Title:
METHOD FOR UNLOADING HEAD WITHOUT CALIBRATION IN HARD DISK DRIVES
Kind Code:
A1
Abstract:
A hard disk drive with a voice coil motor coupled to a head. The disk drive includes a circuit that provides a drive current with a sinusoidal waveform to the voice coil motor during an unload routine. The back emf of the voice coil motor can be determined during a sample period when the current is essentially zero. There is no need to perform a resistance calibration. This reduces the time needed to unload the head.


Inventors:
Gong, Jianqin (Santa Clara, CA, US)
Kang, Chang-ik (Santa Clara, CA, US)
Application Number:
12/242350
Publication Date:
04/01/2010
Filing Date:
09/30/2008
Assignee:
SAMSUNG ELECTRONICS CO., LTD. (Suwon City, KR)
Primary Class:
Other Classes:
G9B/5.104
International Classes:
G11B5/33
View Patent Images:
Related US Applications:
Attorney, Agent or Firm:
IRELL & MANELLA LLP (1800 AVENUE OF THE STARS, SUITE 900, LOS ANGELES, CA, 90067, US)
Claims:
What is claimed is:

1. A hard disk drive, comprising: a disk; a head coupled to said disk; an actuator arm coupled to said head; a voice coil motor that is coupled to said actuator arm; and, a drive circuit that provides a drive current with a sinusoidal waveform to said voice coil motor during an unload routine.

2. The hard disk drive of claim 1, wherein said drive current waveform is a one-half sine wave.

3. The hard disk drive of claim 1, wherein a back emf voltage is determined during a sample period of said unload routine.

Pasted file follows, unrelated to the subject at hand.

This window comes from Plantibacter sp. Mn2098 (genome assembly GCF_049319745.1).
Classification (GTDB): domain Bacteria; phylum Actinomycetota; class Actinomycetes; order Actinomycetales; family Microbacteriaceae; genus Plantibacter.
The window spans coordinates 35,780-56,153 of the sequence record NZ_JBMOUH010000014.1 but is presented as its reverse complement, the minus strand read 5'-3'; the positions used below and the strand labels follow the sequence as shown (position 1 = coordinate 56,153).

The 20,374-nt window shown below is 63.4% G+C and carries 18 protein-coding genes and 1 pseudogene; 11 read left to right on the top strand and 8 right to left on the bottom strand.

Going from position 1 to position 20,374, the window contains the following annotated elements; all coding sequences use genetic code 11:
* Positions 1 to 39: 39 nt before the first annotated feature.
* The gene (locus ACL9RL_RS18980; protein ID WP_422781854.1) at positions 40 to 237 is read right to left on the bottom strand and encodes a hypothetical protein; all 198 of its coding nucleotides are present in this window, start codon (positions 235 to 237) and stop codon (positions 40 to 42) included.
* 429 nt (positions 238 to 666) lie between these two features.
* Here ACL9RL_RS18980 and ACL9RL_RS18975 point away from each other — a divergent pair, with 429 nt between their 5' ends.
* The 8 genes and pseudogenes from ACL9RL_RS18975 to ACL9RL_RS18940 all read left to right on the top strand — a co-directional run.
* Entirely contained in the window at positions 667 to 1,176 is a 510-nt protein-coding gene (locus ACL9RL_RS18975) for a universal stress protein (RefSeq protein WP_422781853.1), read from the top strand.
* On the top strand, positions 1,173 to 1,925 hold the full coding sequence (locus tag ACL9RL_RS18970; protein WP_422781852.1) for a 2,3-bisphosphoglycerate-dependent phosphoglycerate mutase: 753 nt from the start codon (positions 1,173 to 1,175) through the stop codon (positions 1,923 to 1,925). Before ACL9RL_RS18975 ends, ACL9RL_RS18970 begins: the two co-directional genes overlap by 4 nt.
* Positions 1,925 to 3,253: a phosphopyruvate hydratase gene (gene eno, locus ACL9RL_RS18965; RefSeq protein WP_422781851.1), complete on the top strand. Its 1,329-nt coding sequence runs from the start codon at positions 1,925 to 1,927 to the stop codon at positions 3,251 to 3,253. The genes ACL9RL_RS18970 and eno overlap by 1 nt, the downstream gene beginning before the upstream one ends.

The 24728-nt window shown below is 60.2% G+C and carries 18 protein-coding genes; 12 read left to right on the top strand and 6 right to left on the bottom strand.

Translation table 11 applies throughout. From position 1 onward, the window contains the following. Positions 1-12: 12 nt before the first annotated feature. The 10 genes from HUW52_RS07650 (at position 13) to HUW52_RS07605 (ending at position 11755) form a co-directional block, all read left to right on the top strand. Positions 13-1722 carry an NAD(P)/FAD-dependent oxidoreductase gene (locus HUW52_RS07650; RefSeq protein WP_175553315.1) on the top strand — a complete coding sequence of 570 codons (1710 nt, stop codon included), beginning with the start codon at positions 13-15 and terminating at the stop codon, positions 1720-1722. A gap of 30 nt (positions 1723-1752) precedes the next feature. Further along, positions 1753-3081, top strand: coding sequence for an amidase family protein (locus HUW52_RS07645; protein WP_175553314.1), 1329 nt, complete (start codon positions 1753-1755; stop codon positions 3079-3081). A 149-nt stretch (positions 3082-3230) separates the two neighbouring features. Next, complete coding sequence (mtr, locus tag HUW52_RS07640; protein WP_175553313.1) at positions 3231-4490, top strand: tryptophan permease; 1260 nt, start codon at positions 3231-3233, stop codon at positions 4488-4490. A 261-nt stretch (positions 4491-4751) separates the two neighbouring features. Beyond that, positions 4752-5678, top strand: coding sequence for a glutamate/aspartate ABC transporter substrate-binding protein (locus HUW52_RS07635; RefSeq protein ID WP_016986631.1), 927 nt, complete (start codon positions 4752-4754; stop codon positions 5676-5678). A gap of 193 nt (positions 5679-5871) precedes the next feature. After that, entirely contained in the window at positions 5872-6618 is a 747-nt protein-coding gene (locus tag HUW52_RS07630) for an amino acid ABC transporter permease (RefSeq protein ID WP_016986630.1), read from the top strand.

4. The hard disk drive of claim 3, wherein said back emf voltage is determined when said drive current is essentially zero.

5. The hard disk drive of claim 3, wherein said unload routine includes a plurality of sample periods and the back emf is determined in each sample period.

6. A hard disk drive, comprising: a disk; a head coupled to said disk; an actuator arm coupled to said head; a voice coil motor that is coupled to said actuator arm; and, circuit means for providing a drive current with a sinusoidal waveform to said voice coil motor during an unload routine.

7. The hard disk drive of claim 6, wherein said drive current waveform is a one-half sine wave.

8. The hard disk drive of claim 6, wherein a back emf voltage is determined during a sample period of said unload routine.

9. The hard disk drive of claim 8, wherein said back emf voltage is determined when said drive current is essentially zero.

10. The hard disk drive of claim 8, wherein said unload routine includes a plurality of sample periods and the back emf is determined in each sample period.

11. A method for unloading a head from a disk in a hard disk drive, comprising: initiating an unload routine; and, applying a drive current that has a sinusoidal waveform to a voice coil motor.

12. The method of claim 11, wherein the drive current waveform is a one-half sine wave.

13. The method of claim 11, wherein a back emf voltage is determined during a sample period of the unload routine.

14. The method of claim 13, wherein the back emf voltage is determined when the drive current is essentially zero.